We’ve said before that there isn’t enough representation of the women who toiled behind the camera on Doctor Who, and it’s great that Assistant Floor Manager Sue Hedden is on hand to redress the balance. She’s a no bullshit kind of woman with real spirit and a good sense of humour, always ready to speak her mind and provide amusing tales. Our favourite has to be a rather brilliant piece of improvisation in order to get a performance out of the wee doggie - so what does an assistant floor manager do when an animal won’t do the most basic of things? Simple! Tie your woolly hat (which the dog is enamoured of) to a piece of string and have it chase it like a greyhound to a stuffed rabbit! Getting the besotted dog to give up his pursuit was seemingly another thing entirely!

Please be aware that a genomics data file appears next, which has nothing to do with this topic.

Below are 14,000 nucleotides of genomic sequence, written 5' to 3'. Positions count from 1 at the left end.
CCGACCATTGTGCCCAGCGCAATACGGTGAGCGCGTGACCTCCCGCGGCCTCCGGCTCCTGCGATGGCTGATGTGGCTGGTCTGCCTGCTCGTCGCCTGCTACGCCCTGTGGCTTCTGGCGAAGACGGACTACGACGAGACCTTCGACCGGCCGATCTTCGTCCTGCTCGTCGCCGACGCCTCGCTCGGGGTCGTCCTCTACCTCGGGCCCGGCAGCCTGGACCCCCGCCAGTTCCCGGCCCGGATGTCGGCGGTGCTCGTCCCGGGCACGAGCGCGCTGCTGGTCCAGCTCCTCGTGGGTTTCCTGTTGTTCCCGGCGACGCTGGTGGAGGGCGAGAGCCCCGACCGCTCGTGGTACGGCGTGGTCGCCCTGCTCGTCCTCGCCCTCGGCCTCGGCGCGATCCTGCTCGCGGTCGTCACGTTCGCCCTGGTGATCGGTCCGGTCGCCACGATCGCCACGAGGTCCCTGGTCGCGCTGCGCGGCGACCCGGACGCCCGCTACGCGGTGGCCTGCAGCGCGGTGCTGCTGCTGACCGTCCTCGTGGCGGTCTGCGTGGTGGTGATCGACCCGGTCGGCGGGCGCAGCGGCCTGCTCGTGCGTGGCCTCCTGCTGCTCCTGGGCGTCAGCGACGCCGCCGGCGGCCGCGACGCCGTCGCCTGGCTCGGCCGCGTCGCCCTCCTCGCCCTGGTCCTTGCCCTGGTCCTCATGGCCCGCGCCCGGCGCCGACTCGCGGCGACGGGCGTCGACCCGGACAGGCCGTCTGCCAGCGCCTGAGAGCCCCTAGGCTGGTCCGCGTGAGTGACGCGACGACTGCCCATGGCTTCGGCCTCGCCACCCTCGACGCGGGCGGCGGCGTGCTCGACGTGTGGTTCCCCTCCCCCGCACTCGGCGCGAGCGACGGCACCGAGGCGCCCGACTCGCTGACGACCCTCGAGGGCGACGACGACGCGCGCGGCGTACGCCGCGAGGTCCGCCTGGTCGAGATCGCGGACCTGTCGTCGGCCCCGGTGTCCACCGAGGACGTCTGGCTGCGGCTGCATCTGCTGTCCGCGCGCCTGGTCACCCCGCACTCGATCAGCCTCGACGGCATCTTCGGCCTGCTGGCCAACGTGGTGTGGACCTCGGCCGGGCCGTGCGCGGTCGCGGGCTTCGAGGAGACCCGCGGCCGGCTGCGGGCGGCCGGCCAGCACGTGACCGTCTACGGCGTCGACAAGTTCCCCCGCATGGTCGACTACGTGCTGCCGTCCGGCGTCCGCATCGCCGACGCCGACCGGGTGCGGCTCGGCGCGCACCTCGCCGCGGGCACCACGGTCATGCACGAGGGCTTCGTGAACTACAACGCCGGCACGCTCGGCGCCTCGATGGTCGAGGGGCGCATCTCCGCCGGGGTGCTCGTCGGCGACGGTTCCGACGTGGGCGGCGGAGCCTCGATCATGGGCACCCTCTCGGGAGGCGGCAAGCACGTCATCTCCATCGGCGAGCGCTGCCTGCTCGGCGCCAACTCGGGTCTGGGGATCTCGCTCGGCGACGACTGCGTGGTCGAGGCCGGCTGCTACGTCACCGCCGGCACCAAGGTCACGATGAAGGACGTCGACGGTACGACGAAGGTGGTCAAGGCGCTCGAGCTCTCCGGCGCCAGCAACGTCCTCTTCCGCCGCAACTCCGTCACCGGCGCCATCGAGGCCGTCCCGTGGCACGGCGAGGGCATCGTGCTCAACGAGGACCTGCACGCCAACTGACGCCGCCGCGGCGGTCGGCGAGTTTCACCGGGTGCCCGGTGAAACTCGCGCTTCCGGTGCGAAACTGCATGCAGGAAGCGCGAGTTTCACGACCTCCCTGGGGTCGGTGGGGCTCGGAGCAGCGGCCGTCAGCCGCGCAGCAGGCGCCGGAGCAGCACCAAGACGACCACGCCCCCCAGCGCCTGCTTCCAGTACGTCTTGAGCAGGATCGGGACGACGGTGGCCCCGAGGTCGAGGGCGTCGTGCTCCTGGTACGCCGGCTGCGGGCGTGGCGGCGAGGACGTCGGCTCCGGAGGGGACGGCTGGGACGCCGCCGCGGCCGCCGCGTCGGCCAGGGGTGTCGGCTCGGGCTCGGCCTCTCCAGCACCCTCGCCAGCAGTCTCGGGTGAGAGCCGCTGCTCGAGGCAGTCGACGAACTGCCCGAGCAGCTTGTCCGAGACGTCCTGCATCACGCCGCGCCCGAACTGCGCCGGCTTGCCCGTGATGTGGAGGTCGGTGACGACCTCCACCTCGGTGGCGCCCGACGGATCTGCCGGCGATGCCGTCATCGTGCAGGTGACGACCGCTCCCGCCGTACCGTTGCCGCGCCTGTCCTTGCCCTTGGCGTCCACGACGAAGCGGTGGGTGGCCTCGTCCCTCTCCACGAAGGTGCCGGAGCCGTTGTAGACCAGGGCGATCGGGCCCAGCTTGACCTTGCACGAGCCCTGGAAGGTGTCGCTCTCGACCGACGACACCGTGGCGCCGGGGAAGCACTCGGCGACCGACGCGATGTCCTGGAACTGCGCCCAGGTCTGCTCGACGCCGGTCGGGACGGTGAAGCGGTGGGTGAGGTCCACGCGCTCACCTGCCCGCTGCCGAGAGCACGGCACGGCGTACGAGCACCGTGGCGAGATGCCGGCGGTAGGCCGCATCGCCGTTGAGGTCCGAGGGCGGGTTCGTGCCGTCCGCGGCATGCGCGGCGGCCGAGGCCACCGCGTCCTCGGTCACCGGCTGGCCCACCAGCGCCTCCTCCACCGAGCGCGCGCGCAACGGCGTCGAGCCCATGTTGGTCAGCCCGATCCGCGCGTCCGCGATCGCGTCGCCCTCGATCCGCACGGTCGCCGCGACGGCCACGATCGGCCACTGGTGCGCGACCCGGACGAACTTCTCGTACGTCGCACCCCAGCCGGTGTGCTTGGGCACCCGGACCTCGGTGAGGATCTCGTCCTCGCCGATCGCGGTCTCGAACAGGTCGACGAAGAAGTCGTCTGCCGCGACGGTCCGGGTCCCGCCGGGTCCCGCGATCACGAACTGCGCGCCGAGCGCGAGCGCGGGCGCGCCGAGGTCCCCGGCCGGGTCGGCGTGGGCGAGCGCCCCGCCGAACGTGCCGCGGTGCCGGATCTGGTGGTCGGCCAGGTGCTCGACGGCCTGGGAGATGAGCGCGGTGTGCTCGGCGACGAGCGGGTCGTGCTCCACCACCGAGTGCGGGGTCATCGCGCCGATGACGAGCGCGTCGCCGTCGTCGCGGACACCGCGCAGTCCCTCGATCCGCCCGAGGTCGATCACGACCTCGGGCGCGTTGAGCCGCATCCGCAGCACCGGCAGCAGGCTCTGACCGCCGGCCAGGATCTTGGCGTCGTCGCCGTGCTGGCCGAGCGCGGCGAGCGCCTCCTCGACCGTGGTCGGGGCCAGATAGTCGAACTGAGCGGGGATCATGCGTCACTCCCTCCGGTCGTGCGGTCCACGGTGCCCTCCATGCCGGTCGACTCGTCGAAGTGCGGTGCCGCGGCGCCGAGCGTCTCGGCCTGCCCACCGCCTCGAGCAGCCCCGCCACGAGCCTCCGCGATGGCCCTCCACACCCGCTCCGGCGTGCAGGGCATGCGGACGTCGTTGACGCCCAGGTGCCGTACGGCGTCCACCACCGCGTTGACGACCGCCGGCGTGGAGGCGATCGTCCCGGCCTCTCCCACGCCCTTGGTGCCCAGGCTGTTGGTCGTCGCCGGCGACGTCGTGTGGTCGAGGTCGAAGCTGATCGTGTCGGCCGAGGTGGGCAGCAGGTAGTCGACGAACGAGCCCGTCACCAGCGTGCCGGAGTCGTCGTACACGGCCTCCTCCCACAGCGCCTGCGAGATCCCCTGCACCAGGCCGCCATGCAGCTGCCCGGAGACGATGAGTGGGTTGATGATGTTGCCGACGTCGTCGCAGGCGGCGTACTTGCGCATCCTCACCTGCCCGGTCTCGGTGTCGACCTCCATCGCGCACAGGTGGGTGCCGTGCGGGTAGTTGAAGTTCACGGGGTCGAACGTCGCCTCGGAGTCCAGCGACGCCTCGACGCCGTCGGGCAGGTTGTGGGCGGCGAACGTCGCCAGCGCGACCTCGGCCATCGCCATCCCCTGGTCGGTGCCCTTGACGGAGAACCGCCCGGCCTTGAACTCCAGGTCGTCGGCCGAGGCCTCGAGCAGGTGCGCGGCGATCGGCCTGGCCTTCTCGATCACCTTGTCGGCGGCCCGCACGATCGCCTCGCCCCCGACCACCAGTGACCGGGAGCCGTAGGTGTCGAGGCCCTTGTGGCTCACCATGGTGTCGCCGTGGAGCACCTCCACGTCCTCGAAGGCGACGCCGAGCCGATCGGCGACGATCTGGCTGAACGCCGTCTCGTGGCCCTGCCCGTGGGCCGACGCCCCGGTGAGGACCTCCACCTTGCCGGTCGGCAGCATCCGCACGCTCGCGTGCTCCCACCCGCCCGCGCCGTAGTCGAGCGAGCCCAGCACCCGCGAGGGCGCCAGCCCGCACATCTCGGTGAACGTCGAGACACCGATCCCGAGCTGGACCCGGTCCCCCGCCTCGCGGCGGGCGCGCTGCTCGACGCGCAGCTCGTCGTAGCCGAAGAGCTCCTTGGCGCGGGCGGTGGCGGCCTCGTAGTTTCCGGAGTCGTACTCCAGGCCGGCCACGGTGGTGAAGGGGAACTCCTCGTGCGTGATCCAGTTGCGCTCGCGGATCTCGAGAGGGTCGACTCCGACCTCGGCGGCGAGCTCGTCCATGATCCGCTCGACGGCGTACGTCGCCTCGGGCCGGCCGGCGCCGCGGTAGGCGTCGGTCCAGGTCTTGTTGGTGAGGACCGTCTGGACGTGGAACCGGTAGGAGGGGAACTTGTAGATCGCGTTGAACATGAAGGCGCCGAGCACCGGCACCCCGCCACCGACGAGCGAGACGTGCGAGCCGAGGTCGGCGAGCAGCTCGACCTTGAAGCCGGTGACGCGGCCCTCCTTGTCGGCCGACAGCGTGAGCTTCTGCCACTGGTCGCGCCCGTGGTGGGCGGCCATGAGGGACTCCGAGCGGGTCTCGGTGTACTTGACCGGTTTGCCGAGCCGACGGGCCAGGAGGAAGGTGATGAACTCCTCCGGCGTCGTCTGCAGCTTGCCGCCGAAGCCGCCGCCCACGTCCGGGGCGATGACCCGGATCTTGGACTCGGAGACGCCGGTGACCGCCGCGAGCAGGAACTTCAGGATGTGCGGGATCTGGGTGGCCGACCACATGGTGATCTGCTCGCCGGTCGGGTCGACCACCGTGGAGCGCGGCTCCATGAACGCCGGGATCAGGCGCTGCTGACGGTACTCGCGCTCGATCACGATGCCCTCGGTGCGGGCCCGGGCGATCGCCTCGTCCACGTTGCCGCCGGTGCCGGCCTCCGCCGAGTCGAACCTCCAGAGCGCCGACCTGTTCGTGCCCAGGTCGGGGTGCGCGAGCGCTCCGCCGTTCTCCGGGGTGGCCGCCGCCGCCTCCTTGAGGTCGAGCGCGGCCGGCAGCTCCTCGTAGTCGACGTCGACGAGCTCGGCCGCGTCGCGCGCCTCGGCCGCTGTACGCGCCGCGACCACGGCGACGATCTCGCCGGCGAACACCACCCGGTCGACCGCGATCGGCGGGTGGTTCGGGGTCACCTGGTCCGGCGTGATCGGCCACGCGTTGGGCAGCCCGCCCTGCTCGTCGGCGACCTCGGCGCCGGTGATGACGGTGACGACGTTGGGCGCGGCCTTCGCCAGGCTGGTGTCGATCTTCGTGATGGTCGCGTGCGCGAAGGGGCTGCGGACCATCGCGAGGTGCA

With terrifically moody linking footage shot in a crypt, there is a hell of a lot to enjoy here, from the moment when Pertwee and Manning were flown in by helicopter to the location, consequently being mobbed by local kids, to the logistics of creating satanic weather conditions on a perfectly still, dry night. Ever wondered how Bok goes to the bog? Ponder no further, nor expend any more thought on just how you get professional Morris Dancers to break from their usual routine to duff up a Time Lord. It’s all here, and is another feather in the cap for 2|Entertain for parting the black clouds of The Daemons, and we have to assume that all these additions to their headwear must come from a particularly bald bird. Typically indispensable.